- The Washington Times - Thursday, December 8, 2011

Pick of the Pack

Gallery exhibit: ‘An Expanding Subterra’

The honor for world’s tallest building belongs to the Burj Khalifa in Dubai. There is a chance you knew this without knowing how or why you know it. “World’s tallest building” is one of those facts that humans, obsessed as we are with building Babel towers, seem to pick up via osmosis. But what humans have managed to build underground is, in some cases, equally magnificent and, in most cases, many times more fascinating. A building’s aboveground mass is obvious, but the amount of space it could take up beneath the earth is a mystery. Photographer Wayne Barrar’s “An Expanding Subterra” hints at the sense of infinity to which underground structures lend themselves. The twin tunnels in New Zealand’s Manapouri Underground Power Station, for instance, could not go on forever. Yet there is a point in space where the tunnels’ finiteness is lost to us. Mr. Barrar’s photographs are not claustrophobic, however. The titular expansiveness is on display in nearly every shot, including of an underground NASA office and a Pennsylvania parking garage.

Through Wednesday at American University’s Katzen Arts Center, 4400 Massachusetts Ave. NW.

Phone: 202/885-1000

Web: www.american.edu

Comedy: Tom Arnold

If Charlie Sheen wants a model for rehabilitating his career, he need look no further than Tom Arnold. Like Mr. Sheen, Mr. Arnold comes from a famous family (his sister Lori Arnold-Woten single-handedly started and commanded America’s Midwestern meth market), had his career derailed by drugs and drinking, suffered more than his fair share of messy, public divorces (Roseanne Barr, anyone?), and probably thought to himself at least once that he would never get his mojo back. Yet Mr. Arnold, who got his start in the 1980s doing stand-up, survived his nearly two-decade-long public unraveling and is back at work in the field that made America love him in the first place. Mr. Arnold’s stand-up routine is peppered with classic hell-and-back anecdotes, including his frustration with trying to have children later in life and the unique difficulties of having more ex-wives than fingers on which to count them.

Friday and Saturday at Arlington Cinema & Drafthouse, 2903 Columbia Pike, Arlington, Va.

Phone: 703/486-2345

Web: www.arlingtondrafthouse.com

Concert: The Jet Age

This weekend, D.C. indie rockers the Jet Age will hold a kickoff party for “Domestic Disturbances,” the band’s 12-track opus about a collapsing marriage. As is so often the case, the couple in “Domestic Disturbances” is facing assault from within and without, their malaise augmented by the emergence of an old flame. Although infidelity and rock music go together like Nikki Six and a blood test, the Jet Age bandleader Eric Tischler is north of 40 and married with children. As a result, “Domestic Disturbances” is not a celebratory or carefree album, but it is a really good, jangly (not jingly) indie rock record. If hearing the band play it live doesn’t sound like your idea of a good time, you most likely are still getting over your divorce.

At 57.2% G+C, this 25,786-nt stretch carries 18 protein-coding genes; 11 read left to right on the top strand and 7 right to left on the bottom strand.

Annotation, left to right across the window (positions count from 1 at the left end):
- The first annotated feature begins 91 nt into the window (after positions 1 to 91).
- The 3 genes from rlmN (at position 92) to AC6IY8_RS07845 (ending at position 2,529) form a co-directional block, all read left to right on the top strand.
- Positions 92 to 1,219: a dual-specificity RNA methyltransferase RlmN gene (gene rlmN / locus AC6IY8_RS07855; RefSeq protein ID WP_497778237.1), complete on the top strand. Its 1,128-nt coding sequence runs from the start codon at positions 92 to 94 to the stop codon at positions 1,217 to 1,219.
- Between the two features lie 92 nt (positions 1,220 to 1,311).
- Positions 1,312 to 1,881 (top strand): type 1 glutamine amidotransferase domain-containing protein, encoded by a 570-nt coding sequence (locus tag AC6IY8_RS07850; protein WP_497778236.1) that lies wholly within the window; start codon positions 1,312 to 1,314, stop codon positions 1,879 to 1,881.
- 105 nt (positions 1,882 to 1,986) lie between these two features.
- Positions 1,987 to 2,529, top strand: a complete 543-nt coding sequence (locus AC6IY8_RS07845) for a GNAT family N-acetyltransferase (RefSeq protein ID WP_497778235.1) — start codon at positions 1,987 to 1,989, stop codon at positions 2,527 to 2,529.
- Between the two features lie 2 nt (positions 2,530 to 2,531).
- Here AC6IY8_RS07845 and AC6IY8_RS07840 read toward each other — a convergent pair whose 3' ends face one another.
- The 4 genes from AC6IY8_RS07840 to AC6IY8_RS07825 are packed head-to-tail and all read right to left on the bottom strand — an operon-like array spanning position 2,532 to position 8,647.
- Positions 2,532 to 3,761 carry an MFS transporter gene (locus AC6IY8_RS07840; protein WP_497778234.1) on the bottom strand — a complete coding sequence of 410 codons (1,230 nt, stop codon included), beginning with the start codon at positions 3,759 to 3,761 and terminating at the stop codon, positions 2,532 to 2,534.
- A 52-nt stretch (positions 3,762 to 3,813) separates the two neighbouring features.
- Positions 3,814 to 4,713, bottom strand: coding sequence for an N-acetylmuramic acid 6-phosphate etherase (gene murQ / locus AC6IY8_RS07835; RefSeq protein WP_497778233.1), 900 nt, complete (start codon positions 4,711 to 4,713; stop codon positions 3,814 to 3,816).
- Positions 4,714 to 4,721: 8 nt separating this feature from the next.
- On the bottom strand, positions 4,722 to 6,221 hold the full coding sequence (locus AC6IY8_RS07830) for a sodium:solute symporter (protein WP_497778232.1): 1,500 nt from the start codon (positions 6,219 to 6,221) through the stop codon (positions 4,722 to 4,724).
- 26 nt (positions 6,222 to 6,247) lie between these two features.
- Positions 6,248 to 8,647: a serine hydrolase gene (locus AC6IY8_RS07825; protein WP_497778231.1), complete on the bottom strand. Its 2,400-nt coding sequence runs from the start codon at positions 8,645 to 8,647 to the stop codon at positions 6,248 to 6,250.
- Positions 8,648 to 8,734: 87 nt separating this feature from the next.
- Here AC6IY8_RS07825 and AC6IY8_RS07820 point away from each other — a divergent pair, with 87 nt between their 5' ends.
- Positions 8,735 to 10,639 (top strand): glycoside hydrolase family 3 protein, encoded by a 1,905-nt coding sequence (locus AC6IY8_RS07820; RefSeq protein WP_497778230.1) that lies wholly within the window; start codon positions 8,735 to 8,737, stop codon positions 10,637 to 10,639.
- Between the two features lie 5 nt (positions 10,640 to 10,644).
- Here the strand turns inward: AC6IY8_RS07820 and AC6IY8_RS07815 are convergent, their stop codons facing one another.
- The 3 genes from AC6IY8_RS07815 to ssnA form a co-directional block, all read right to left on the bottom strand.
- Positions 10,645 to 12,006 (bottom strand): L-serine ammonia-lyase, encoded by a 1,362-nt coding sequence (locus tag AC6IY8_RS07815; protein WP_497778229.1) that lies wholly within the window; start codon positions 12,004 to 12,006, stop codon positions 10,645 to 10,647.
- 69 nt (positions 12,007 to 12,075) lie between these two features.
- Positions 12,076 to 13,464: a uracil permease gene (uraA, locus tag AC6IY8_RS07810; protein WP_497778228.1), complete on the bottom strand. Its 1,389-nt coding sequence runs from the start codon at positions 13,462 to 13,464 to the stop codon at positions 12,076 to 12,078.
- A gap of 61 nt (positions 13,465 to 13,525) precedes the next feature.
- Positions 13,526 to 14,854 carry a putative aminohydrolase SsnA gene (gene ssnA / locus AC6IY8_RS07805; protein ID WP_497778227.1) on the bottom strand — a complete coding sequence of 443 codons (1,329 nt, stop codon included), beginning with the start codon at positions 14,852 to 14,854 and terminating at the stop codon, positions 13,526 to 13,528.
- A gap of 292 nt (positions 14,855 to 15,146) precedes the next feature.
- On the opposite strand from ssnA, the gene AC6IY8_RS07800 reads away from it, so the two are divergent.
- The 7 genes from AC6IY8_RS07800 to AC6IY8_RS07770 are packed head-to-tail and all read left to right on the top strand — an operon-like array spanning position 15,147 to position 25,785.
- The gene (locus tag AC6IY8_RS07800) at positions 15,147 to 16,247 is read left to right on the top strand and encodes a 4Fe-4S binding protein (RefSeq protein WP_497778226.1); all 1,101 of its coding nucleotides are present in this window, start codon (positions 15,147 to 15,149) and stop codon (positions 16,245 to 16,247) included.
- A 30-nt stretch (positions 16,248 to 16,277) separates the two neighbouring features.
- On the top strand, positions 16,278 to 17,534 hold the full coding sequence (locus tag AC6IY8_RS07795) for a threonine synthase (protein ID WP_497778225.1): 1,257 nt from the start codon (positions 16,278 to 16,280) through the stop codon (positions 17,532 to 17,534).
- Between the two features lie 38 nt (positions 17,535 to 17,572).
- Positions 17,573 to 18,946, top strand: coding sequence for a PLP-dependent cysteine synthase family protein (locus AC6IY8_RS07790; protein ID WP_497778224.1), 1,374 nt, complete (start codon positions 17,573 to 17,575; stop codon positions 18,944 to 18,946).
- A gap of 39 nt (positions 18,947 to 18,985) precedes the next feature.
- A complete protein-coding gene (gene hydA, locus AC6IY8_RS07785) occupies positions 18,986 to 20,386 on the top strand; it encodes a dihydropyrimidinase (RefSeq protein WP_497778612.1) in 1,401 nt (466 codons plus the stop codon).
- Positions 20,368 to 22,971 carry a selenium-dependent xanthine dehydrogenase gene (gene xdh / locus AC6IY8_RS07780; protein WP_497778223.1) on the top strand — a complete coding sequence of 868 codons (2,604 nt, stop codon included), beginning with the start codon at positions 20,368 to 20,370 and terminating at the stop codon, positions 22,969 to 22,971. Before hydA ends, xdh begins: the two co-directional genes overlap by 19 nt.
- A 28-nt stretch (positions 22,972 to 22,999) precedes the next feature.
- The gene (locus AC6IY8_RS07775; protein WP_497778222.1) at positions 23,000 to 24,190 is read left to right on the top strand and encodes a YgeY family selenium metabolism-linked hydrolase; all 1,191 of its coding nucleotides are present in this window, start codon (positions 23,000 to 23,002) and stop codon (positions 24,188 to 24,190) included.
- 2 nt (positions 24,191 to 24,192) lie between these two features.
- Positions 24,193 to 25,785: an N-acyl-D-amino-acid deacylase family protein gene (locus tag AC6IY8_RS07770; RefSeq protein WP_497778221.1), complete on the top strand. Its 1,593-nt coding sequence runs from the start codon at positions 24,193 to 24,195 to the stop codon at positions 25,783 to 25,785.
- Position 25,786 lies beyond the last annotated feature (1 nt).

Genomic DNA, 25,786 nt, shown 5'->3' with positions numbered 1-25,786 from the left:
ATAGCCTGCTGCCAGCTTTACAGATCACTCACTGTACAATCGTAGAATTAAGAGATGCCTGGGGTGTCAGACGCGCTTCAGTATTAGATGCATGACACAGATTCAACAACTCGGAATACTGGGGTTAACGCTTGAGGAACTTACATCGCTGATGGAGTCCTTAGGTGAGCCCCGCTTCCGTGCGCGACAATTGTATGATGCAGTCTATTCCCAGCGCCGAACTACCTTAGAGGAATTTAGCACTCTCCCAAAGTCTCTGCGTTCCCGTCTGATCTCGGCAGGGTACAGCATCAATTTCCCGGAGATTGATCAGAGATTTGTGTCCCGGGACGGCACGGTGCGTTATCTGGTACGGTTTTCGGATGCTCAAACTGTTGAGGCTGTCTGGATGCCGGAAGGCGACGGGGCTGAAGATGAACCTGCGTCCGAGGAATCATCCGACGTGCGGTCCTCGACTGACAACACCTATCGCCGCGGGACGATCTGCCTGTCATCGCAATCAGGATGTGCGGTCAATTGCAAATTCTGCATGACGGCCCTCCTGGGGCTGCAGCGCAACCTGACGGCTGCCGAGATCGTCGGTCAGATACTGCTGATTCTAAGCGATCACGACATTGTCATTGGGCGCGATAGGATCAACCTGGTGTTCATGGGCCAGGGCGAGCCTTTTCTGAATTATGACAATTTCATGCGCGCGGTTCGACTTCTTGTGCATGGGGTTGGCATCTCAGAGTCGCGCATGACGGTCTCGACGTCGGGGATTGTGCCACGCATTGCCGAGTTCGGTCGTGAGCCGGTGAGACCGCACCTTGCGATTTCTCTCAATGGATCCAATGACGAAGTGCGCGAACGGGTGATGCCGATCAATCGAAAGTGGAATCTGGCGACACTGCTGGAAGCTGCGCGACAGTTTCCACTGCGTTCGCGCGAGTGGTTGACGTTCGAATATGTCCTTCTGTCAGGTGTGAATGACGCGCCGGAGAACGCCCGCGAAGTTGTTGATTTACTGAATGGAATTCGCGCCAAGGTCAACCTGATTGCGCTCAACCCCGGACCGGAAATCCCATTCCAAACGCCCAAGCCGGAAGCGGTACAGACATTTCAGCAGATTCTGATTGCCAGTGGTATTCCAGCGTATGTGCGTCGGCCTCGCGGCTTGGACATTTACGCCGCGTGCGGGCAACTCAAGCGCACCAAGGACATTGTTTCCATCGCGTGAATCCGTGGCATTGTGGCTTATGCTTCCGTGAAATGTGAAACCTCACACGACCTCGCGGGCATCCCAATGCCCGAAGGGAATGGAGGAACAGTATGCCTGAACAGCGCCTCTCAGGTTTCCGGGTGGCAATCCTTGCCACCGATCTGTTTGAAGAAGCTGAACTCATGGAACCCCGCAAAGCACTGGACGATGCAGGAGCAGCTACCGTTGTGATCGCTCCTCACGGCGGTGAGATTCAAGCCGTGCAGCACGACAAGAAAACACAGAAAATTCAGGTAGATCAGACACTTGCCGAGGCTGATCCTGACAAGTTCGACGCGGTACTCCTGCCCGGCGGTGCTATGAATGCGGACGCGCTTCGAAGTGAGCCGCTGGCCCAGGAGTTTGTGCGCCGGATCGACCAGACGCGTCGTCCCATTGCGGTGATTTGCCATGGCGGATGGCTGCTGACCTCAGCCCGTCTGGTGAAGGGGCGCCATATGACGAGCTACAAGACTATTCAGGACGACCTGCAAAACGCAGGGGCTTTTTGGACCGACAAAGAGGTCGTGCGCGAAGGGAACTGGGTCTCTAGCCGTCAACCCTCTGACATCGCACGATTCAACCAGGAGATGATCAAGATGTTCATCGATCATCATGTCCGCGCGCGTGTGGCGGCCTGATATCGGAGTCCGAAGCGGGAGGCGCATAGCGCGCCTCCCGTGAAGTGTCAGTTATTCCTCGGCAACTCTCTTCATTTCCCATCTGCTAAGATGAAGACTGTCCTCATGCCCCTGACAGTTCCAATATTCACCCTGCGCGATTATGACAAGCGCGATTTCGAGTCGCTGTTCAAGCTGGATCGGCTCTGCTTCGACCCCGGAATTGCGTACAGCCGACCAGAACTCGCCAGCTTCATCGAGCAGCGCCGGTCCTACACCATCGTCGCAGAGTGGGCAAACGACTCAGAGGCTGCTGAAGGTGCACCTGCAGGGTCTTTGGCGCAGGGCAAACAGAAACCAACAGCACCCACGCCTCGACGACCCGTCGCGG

Friday at Comet Ping Pong, 5037 Connecticut Ave. NW.

Phone: 202/364-0404

Web: www.cometpingpong.com

Exhibit: ‘Part and Parcel’

The story of the District’s art scene — and every other city’s art scene, for that matter — is one of constant openings and closings. Not just show openings and closings, which are part of the business, but gallery openings and closings, which are part of the larger business cycle. The strong survive and the weak bemoan the lack of funding for the arts. As a meditation on the cost of doing business, “Part and Parcel” at the Fridge falls somewhere between the two frames of mind. “The expression ‘part and parcel’ is used to reference something that must be done or accepted as a part of something else,” writes the curator. “Without the venue to sell works on a small scale, many artists wouldn’t have the means to create some of their more substantial works.” Each display in the exhibit features two pieces of art. One of them is a large piece, the other is a smaller piece wrapped like a parcel. Patrons can buy either one. If you opt for the mystery art, be warned: It stays where it is until the exhibit ends.

Through Saturday at the Fridge, 516 1/2 Eighth St. SE.

Web: www.thefridgedc.com

Concert: Cheap Trick

Since its grand opening this year, the Filmore Silver Spring has established itself as the go-to spot for nostalgia tours. Mary J. Blige and Yngwie Malmsteen already have graced the venue’s stage. This weekend, Cheap Trick, the anthemic ‘80s rockers and godfathers of romantic co-dependency (“I need you to need me”), do the same.

Saturday at the Filmore Silver Spring, 8656 Colesville Road, Silver Spring, Md.

Phone: 301/960-9999

Web: www.fillmoresilverspring.com



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